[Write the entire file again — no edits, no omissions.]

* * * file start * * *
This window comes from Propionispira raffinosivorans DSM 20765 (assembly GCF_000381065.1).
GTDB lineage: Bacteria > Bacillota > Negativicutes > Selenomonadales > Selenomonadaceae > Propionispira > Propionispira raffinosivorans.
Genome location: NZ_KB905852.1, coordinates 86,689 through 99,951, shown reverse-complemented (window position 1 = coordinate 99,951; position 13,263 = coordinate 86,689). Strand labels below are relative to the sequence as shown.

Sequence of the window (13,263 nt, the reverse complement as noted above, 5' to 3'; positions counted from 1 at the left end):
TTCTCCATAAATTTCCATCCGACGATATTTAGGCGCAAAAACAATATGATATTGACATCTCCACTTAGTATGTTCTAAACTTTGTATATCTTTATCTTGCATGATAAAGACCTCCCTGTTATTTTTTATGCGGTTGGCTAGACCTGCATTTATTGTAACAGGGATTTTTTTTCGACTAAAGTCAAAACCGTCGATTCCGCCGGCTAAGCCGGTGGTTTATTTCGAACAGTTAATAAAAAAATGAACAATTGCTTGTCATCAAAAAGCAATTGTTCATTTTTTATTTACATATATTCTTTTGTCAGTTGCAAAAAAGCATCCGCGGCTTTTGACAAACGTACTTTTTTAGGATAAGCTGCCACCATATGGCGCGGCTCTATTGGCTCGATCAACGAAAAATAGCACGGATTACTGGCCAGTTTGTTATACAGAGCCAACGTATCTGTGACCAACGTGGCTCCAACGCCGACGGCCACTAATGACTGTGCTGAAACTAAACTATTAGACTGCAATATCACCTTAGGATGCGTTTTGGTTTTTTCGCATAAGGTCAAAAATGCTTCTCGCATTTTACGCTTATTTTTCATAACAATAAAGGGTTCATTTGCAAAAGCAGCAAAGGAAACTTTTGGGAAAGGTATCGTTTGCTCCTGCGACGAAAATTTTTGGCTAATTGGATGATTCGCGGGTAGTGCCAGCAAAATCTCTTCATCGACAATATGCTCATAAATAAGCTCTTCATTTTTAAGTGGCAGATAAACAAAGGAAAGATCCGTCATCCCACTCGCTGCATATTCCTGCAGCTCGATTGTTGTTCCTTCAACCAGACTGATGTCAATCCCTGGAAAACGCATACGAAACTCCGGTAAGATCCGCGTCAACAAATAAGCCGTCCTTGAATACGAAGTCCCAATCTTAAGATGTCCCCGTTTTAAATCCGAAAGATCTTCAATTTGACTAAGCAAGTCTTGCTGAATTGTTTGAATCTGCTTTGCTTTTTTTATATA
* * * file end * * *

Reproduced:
This window comes from Propionispira raffinosivorans DSM 20765 (assembly GCF_000381065.1).
GTDB lineage: Bacteria > Bacillota > Negativicutes > Selenomonadales > Selenomonadaceae > Propionispira > Propionispira raffinosivorans.
Genome location: NZ_KB905852.1, coordinates 86,689 through 99,951, shown reverse-complemented (window position 1 = coordinate 99,951; position 13,263 = coordinate 86,689). Strand labels below are relative to the sequence as shown.

Sequence of the window (13,263 nt, the reverse complement as noted above, 5' to 3'; positions counted from 1 at the left end):
TTCTCCATAAATTTCCATCCGACGATATTTAGGCGCAAAAACAATATGATATTGACATCTCCACTTAGTATGTTCTAAACTTTGTATATCTTTATCTTGCATGATAAAGACCTCCCTGTTATTTTTTATGCGGTTGGCTAGACCTGCATTTATTGTAACAGGGATTTTTTTTCGACTAAAGTCAAAACCGTCGATTCCGCCGGCTAAGCCGGTGGTTTATTTCGAACAGTTAATAAAAAAATGAACAATTGCTTGTCATCAAAAAGCAATTGTTCATTTTTTATTTACATATATTCTTTTGTCAGTTGCAAAAAAGCATCCGCGGCTTTTGACAAACGTACTTTTTTAGGATAAGCTGCCACCATATGGCGCGGCTCTATTGGCTCGATCAACGAAAAATAGCACGGATTACTGGCCAGTTTGTTATACAGAGCCAACGTATCTGTGACCAACGTGGCTCCAACGCCGACGGCCACTAATGACTGTGCTGAAACTAAACTATTAGACTGCAATATCACCTTAGGATGCGTTTTGGTTTTTTCGCATAAGGTCAAAAATGCTTCTCGCATTTTACGCTTATTTTTCATAACAATAAAGGGTTCATTTGCAAAAGCAGCAAAGGAAACTTTTGGGAAAGGTATCGTTTGCTCCTGCGACGAAAATTTTTGGCTAATTGGATGATTCGCGGGTAGTGCCAGCAAAATCTCTTCATCGACAATATGCTCATAAATAAGCTCTTCATTTTTAAGTGGCAGATAAACAAAGGAAAGATCCGTCATCCCACTCGCTGCATATTCCTGCAGCTCGATTGTTGTTCCTTCAACCAGACTGATGTCAATCCCTGGAAAACGCATACGAAACTCCGGTAAGATCCGCGTCAACAAATAAGCCGTCCTTGAATACGAAGTCCCAATCTTAAGATGTCCCCGTTTTAAATCCGAAAGATCTTCAATTTGACTAAGCAAGTCTTGCTGAATTGTTTGAATCTGCTTTGCTTTTTTTATATA